The Supra of the Infra
The costs of building a university infrastructure are enormous. The Homewood campus at Johns Hopkins is home to 5,200 students, faculty, and staff who want connections to the Internet. The start-up costs for rewiring the campus for UTPs (Unshielded Twisted Pairs)-at a rate of about $150 per connection-would have been impossibly high for the university if not for $1 million in help from the Pew Trust. According to Bill Winn, formerly associate director for academic computing at the Hopkins, it costs $20 per person per month to connect to the campus network. The network itself costs $1 million per year to maintain and an additional $200,000 to support PPP (point-to-point protocol) connections. The annual
bill to provide Internet access to the 900 students who live off-campus is an additional $200,000. The fee to the campus's Internet service provider for a 4-megabit per-second Internet link, plus maintenance and management, costs the university about $50,000 per year.
Students, Winn says, require high maintenance: if their connections are insecure, it is often because the connections have been ripped from the wall. Last year, students in engineering attempted to install a software upgrade for a switch that exceeded their wildest dreams: it shut down the university's system for more than a week. That adds up to about $20,000 of lost Internet access, not to mention the costs of repair.
In 1996, Johns Hopkins University budgeted $70,000 for hardware maintenance and $175,000 for hardware upgrades, chiefly to handle rapidly increasing traffic. The million-dollar budget supports a staff of three technicians, an engineer, a software analyst, and a director for networking. Their skills are in high demand, the salaries they can command are rising rapidly, and they are notoriously hard to retain.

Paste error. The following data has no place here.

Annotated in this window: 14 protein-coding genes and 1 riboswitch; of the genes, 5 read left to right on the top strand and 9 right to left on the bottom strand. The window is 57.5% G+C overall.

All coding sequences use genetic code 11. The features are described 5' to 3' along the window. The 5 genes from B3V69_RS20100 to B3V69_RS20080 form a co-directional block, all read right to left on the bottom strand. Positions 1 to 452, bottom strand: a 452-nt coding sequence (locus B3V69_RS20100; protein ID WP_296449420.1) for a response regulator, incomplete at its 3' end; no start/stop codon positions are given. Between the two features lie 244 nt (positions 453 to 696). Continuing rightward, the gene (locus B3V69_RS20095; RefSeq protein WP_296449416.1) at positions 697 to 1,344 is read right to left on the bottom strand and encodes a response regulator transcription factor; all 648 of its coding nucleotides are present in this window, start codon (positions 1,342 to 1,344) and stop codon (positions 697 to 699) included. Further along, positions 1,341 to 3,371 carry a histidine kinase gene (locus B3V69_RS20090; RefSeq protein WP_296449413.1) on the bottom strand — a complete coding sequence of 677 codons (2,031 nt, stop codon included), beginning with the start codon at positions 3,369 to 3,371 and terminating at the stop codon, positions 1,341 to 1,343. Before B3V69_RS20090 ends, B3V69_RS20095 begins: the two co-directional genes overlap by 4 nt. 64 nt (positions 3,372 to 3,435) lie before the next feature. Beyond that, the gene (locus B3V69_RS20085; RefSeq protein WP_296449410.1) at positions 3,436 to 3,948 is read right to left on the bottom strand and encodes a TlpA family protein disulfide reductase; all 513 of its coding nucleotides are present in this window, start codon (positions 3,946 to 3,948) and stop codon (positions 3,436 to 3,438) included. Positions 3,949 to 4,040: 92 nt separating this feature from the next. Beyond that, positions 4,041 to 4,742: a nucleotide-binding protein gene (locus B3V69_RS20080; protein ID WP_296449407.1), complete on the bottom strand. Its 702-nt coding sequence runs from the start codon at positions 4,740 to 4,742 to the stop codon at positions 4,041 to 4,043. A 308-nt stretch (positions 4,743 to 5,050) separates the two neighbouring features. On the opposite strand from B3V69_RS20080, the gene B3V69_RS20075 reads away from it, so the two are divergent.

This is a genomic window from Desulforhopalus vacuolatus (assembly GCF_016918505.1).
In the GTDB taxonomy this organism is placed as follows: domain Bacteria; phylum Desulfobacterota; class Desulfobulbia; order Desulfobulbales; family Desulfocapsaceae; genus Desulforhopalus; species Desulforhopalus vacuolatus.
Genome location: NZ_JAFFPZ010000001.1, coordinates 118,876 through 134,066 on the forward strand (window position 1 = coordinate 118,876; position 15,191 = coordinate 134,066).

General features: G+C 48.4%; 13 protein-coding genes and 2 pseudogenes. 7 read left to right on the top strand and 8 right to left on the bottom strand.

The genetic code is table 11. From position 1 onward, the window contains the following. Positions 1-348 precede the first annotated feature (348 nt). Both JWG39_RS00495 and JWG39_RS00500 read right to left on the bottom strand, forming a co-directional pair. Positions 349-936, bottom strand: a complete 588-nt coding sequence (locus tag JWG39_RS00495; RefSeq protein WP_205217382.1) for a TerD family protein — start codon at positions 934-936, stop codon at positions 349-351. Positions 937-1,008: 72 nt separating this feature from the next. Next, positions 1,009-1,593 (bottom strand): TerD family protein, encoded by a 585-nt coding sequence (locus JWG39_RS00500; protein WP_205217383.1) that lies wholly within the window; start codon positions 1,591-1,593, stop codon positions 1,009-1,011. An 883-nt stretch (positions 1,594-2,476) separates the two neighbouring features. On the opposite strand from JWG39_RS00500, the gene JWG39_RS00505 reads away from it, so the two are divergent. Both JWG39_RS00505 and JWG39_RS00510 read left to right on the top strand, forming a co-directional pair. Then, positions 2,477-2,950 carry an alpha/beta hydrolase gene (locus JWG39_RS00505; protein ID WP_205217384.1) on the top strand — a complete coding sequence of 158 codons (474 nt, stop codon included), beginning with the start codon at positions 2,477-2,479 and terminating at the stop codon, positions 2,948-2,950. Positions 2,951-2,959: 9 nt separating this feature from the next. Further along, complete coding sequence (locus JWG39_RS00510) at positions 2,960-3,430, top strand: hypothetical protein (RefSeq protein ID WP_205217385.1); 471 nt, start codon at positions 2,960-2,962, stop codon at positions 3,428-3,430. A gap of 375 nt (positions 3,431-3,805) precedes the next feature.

A $15-to $20-per-month access charge is comparable to other campuses elsewhere in the United States. When it costs $180 to $240 per person per year to link a computer to the Internet, a university's administration confronts a huge recurring cost. And the costs go deeper: it is typical for each academic department to bear most of the costs for its own infrastructure, and often some department systems are incompatible with others. In order to make an initial investment worthwhile, expensive investments must be made regularly: upgrades, peripherals, database access fees, consultants, and specialized software. It is no wonder that many colleges have second thoughts about their level of commitment to Internet access.
To some extent, electronic publishers are stymied by the lag between the Internet's ability to produce and its readers' ability to receive. The lag bears a price tag, and so does any effort to close it. Some institutions cannot or will not pay, most state governments cannot pick up the bill, and the federal government is increasingly reluctant to reserve space or investment for scholarly networking. It becomes a matter for the publisher and the market to decide.